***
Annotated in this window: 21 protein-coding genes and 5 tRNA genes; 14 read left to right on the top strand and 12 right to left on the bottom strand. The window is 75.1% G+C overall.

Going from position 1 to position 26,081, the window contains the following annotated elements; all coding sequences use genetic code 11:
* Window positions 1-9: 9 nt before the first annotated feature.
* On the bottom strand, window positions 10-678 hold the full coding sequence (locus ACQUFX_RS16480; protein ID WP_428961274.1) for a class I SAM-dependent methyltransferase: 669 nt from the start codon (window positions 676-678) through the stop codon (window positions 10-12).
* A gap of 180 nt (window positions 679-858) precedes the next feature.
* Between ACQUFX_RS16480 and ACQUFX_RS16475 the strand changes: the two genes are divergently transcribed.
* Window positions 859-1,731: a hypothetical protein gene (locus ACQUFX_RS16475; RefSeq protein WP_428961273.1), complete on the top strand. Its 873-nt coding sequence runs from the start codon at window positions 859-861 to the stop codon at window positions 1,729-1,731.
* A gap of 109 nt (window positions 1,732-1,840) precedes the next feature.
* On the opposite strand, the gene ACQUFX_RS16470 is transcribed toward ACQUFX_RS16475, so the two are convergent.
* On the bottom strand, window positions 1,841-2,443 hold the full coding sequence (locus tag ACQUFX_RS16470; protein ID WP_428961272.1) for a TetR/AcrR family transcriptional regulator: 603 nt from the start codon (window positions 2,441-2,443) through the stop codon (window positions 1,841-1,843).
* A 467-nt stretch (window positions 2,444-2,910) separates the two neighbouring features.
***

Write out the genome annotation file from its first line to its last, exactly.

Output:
Annotated in this window: 21 protein-coding genes and 5 tRNA genes; 14 read left to right on the top strand and 12 right to left on the bottom strand. The window is 75.1% G+C overall.

Going from position 1 to position 26,081, the window contains the following annotated elements; all coding sequences use genetic code 11:
* Window positions 1-9: 9 nt before the first annotated feature.
* On the bottom strand, window positions 10-678 hold the full coding sequence (locus ACQUFX_RS16480; protein ID WP_428961274.1) for a class I SAM-dependent methyltransferase: 669 nt from the start codon (window positions 676-678) through the stop codon (window positions 10-12).
* A gap of 180 nt (window positions 679-858) precedes the next feature.
* Between ACQUFX_RS16480 and ACQUFX_RS16475 the strand changes: the two genes are divergently transcribed.
* Window positions 859-1,731: a hypothetical protein gene (locus ACQUFX_RS16475; RefSeq protein WP_428961273.1), complete on the top strand. Its 873-nt coding sequence runs from the start codon at window positions 859-861 to the stop codon at window positions 1,729-1,731.
* A gap of 109 nt (window positions 1,732-1,840) precedes the next feature.
* On the opposite strand, the gene ACQUFX_RS16470 is transcribed toward ACQUFX_RS16475, so the two are convergent.
* On the bottom strand, window positions 1,841-2,443 hold the full coding sequence (locus tag ACQUFX_RS16470; protein ID WP_428961272.1) for a TetR/AcrR family transcriptional regulator: 603 nt from the start codon (window positions 2,441-2,443) through the stop codon (window positions 1,841-1,843).
* A 467-nt stretch (window positions 2,444-2,910) separates the two neighbouring features.